Our lives intersected briefly, but she changed my life. I am haunted by her image, yet I don’t even remember her last name. Large for the sixth grade, quiet, in fact, almost mute, she frequently looked like a deer caught in headlights. Why I was drawn to Grace I do not know. Perhaps it was her uniqueness, for her skin was as black as night; whereas ours was as white as snow. Maybe my unusually small stature made me want to reach out to her.
She came during potato harvest. At the time, my piece of Long Island was dotted by potato farms and help for harvest arrived in trucks that looked like they couldn’t go another mile, and they were filled with dark faces of all ages who were beckoned to a temporary home, the shack on the field, as my parents called it.
As a child, the potato farm was the place I frequently played without fear. The little blonde girl and her dog would talk the ears off the people digging potatoes under the searing sun. Helping at times, I heard the stories and songs of sorrow and understood at some level, for, I, too, felt sorrow, although I wouldn’t have named it that at the time.
I did not know Grace from the farm. She just appeared one day early in the school year, smelling of sweat, taller, heavier, and darker than the class of lean, mean snow drops.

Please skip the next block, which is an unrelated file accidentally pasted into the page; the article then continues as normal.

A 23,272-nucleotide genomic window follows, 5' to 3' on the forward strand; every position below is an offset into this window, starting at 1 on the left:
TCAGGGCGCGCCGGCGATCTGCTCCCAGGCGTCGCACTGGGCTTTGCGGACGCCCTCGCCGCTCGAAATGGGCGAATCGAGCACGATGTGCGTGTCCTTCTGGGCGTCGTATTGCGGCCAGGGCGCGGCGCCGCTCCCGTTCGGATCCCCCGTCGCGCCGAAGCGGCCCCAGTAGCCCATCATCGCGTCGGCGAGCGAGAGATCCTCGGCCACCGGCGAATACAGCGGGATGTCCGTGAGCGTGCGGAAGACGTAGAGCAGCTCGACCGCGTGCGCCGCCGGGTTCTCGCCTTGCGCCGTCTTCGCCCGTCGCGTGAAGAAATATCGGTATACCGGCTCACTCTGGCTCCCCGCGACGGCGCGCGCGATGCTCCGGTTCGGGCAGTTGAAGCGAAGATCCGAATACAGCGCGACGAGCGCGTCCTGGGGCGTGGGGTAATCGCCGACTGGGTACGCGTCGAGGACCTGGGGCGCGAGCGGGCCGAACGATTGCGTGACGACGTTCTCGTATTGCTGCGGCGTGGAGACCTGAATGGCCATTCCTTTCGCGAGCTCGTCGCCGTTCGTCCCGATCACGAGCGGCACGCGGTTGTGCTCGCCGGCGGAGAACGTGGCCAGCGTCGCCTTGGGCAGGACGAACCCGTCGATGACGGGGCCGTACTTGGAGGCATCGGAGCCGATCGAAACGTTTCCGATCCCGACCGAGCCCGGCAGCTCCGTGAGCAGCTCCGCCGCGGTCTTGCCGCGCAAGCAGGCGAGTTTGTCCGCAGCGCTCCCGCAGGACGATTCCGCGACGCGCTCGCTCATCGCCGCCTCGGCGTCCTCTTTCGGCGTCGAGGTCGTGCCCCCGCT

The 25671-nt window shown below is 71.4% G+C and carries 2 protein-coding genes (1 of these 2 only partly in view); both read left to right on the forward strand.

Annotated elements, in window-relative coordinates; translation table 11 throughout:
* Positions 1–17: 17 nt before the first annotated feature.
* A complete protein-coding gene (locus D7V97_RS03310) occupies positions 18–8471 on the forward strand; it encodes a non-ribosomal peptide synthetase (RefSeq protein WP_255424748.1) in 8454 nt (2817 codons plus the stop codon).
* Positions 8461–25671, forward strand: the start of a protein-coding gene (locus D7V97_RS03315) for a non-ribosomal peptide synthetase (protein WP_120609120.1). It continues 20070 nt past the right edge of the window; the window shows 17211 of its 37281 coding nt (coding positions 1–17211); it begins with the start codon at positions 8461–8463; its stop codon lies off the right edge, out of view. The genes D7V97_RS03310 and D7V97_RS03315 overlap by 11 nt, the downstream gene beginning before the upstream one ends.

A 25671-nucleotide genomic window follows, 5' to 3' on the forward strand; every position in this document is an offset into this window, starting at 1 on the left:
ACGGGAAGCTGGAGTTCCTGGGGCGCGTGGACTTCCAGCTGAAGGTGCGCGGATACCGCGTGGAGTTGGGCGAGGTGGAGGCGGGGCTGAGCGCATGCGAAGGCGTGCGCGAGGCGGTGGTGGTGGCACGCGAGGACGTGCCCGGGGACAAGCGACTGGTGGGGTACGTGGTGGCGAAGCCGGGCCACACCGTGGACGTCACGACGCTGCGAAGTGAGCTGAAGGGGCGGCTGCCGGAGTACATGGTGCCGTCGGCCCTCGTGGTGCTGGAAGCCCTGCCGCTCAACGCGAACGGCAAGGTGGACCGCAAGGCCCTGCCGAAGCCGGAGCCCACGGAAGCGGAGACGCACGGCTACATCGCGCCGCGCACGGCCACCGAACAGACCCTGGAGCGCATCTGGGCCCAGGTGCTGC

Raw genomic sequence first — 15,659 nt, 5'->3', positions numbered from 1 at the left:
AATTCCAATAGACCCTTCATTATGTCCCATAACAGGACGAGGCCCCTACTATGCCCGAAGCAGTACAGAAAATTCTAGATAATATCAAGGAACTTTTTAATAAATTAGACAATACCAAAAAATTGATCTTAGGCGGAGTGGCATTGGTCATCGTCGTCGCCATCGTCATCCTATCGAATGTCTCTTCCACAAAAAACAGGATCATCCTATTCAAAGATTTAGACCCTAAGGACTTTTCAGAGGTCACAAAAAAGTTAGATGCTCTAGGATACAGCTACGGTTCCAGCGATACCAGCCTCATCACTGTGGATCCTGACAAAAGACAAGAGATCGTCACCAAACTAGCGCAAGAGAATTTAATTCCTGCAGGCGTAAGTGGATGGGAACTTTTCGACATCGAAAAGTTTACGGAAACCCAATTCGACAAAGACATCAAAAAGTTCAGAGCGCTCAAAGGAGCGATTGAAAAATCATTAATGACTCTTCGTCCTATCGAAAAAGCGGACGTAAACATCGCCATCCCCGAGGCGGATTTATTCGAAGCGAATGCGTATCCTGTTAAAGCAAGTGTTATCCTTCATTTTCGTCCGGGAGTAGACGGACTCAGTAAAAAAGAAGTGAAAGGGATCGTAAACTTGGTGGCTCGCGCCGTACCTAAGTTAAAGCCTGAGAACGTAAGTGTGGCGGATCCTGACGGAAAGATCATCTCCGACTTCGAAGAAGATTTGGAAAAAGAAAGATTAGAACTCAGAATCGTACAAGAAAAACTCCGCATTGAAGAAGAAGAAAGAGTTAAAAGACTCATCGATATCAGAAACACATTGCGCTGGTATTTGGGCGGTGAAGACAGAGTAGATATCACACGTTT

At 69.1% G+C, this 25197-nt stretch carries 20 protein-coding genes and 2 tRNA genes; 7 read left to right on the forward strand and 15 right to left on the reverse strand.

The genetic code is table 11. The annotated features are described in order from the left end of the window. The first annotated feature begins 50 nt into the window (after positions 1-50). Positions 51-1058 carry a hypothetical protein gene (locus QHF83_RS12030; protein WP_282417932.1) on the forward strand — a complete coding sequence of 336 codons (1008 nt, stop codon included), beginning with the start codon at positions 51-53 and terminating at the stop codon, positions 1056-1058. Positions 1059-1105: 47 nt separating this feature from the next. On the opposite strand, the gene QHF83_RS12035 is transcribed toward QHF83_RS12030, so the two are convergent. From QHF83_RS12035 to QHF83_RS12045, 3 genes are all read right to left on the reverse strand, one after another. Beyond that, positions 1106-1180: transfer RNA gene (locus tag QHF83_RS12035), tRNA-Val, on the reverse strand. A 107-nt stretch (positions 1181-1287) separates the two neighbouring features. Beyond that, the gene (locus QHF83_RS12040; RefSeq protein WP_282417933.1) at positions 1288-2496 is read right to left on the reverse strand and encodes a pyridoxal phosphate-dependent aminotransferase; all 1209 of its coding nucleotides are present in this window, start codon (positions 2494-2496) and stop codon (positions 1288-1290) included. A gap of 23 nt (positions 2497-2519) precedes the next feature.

The kids taunted Grace on the playground, and I endured scratches and bruises for defending her. The teachers turned their gazes to other students, who peacefully played, while I fought for the girl who had the belt torn off her dress. She acted like she deserved the kicks, punches, and nasty words, but I knew what that torn belt meant, as I, too, was poor.
For fighting on the playground, I was sentenced to no more recess, and so was Grace, although she took no part in her defense. Together we copied words from the dictionary, never speaking to each other because of the teacher’s glance. I hated him. Even to my developing mind, I realized that he liked me, the top student, but he despised Grace, the invader. It is the year I passed from innocence to experience.
One day Grace no longer came to class, and I have missed her ever since. I do not know what happened to her. I hope that she fought back for justice. She propelled me to seek equality for all. The road has been long, filled with many bumps, and in my heart, I feel together that Grace and I have navigated the journey. This is what I believe.
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